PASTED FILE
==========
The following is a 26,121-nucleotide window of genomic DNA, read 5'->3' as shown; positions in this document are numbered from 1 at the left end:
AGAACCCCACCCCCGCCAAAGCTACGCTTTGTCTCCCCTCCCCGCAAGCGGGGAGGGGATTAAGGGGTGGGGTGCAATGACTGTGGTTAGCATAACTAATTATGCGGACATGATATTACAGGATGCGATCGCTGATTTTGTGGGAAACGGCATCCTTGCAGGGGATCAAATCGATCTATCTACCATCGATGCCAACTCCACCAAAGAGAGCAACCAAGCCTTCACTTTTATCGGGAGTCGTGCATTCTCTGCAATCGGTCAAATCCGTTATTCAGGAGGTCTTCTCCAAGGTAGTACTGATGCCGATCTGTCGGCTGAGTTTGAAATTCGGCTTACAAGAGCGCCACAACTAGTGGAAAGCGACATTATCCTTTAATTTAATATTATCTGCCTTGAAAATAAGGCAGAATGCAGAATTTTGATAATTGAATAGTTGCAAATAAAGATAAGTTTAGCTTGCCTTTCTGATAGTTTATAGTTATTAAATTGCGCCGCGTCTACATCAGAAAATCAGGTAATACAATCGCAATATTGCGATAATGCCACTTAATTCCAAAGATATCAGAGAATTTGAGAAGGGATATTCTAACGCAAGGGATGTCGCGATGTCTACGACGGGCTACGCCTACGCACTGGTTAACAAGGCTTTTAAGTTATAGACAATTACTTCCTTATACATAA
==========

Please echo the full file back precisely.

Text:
The following is a 26,121-nucleotide window of genomic DNA, read 5'->3' as shown; positions in this document are numbered from 1 at the left end:
AGAACCCCACCCCCGCCAAAGCTACGCTTTGTCTCCCCTCCCCGCAAGCGGGGAGGGGATTAAGGGGTGGGGTGCAATGACTGTGGTTAGCATAACTAATTATGCGGACATGATATTACAGGATGCGATCGCTGATTTTGTGGGAAACGGCATCCTTGCAGGGGATCAAATCGATCTATCTACCATCGATGCCAACTCCACCAAAGAGAGCAACCAAGCCTTCACTTTTATCGGGAGTCGTGCATTCTCTGCAATCGGTCAAATCCGTTATTCAGGAGGTCTTCTCCAAGGTAGTACTGATGCCGATCTGTCGGCTGAGTTTGAAATTCGGCTTACAAGAGCGCCACAACTAGTGGAAAGCGACATTATCCTTTAATTTAATATTATCTGCCTTGAAAATAAGGCAGAATGCAGAATTTTGATAATTGAATAGTTGCAAATAAAGATAAGTTTAGCTTGCCTTTCTGATAGTTTATAGTTATTAAATTGCGCCGCGTCTACATCAGAAAATCAGGTAATACAATCGCAATATTGCGATAATGCCACTTAATTCCAAAGATATCAGAGAATTTGAGAAGGGATATTCTAACGCAAGGGATGTCGCGATGTCTACGACGGGCTACGCCTACGCACTGGTTAACAAGGCTTTTAAGTTATAGACAATTACTTCCTTATACATAA